Linzy [00:03:47] Yes.
Courtney [00:03:49] You’re in at all the numbers. So what’s happened since then is that COVID did not slow us down. I think I got like a two week break to chill because the whole world was in shock.
Linzy [00:04:00] Yes.
Courtney [00:04:01] Yes. The shock wore off and business was booming because I do specialize in divorce and many of the courts shut down during that time. So we really had to help people navigate very long limbo transitions. And so I started hiring and I went from just myself and two other people to a year later I was up to six therapists, went up to eight plus interns. I would stress every time payroll came around, I wasn’t paying myself. I didn’t know what I could pay. So on the surface, I really had to make my team feel really comfortable with what they were doing. But on the inside I was very anxious and uncertain.
Linzy [00:04:44] Kind of like parenting that way, isn’t it? You have to be like, Yeah, that’s fine.
Courtney [00:04:48] Right now everything is fine. Dumpster fire behind you. Exactly. Exactly. That was my my mode. So once I got some – and I’ll just I’ll just chalk it all up to your brilliance with spreadsheets. Spreadsheets. I feel like really just it was like a way to organize my brain. And so I was able to answer business, like open ended business questions, with a spreadsheet. What can I afford here? If I want to pay myself, how can I do that? So really started diving into the numbers and was able to – wasn’t planning the timing of my second location, but I went through a personal change and had to relocate myself to a different city from where my practice, my group practice had been. So I’m like, Well, now we have a second location because I’m in a different place.
Linzy [00:05:41] Here I am.
Courtney [00:05:42] Here I am, and put a lot of forethought into it. It just had to happen. And that’s when I really realized how much more these type of services, that I did, was needed. There’s a great response to the second location and now I’m in- it’s kind of a similar situation. I have a wonderful therapist that’s been with me since she was an intern and she has gotten licensed since then. She’s been with me from the beginning. She’s very invested and she’s relocating. And so now it’s like third location that’s been thrust upon me by her life change.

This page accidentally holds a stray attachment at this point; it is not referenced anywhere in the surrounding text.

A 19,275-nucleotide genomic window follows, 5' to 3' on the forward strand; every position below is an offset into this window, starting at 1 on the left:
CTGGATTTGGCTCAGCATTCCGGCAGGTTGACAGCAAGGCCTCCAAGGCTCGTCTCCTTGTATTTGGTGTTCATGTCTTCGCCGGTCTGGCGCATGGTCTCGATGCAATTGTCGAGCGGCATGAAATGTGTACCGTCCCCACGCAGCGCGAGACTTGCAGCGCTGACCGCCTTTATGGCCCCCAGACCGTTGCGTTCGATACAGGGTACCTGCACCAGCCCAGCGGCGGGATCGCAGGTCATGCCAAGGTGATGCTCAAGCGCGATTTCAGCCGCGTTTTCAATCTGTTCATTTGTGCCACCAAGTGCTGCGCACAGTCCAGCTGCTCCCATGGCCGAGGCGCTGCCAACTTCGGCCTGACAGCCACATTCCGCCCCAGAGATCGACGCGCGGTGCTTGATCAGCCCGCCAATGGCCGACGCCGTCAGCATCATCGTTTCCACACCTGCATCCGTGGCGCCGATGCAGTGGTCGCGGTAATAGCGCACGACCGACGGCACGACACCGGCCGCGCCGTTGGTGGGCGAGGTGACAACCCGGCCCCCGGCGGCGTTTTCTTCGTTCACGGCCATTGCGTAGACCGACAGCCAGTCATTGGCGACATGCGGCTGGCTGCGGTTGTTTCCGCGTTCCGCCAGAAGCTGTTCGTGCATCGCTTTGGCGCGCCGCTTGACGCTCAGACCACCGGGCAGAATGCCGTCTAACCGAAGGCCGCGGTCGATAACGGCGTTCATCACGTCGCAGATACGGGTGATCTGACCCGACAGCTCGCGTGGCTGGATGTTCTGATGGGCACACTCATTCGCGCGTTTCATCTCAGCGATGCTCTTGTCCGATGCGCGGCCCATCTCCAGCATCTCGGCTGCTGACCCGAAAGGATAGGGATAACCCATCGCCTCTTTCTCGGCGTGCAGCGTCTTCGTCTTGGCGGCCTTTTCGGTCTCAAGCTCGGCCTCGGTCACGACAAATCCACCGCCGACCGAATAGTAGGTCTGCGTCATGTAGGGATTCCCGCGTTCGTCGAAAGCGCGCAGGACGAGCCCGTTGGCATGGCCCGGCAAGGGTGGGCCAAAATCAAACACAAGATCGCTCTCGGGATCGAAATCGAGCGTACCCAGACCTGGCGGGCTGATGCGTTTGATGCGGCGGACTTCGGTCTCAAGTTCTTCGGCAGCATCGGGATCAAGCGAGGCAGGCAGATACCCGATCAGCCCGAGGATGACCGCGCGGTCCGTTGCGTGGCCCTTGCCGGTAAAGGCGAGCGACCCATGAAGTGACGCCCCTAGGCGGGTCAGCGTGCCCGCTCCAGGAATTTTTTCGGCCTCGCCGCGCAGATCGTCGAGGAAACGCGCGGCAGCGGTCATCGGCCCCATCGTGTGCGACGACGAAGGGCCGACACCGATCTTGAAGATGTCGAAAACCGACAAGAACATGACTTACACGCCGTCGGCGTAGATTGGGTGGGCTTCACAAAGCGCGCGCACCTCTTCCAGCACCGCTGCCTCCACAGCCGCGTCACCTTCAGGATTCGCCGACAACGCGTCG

Linzy [00:06:21] Yes. Gotcha.
Courtney [00:06:21] So each time I’ve done this, I’ve had to, like I said, put the cart before the horse and just hope and pray it works out. Some of the numbers in advance- You know, when you go to a different community, we work a lot with the court system and there’s a lot of subjectivity to different jurisdictions, and so you don’t know where you’re starting. I’ve learned since I’ve opened a second location. So I really haven’t had a chance to figure out a way to make a strategic decision to grow. And so here I am again, in the same- in a similar situation, and I just wanted to kind of get some feedback on, if I had had the choice to time it and choose the right location and all that, what could I do? What kind of information would say yay or nay, right?
Linzy [00:07:07] Yes. Yes. Because at this point, is this location happening no matter what? It sounds like it.
Courtney [00:07:11] If I want to keep this amazing therapist.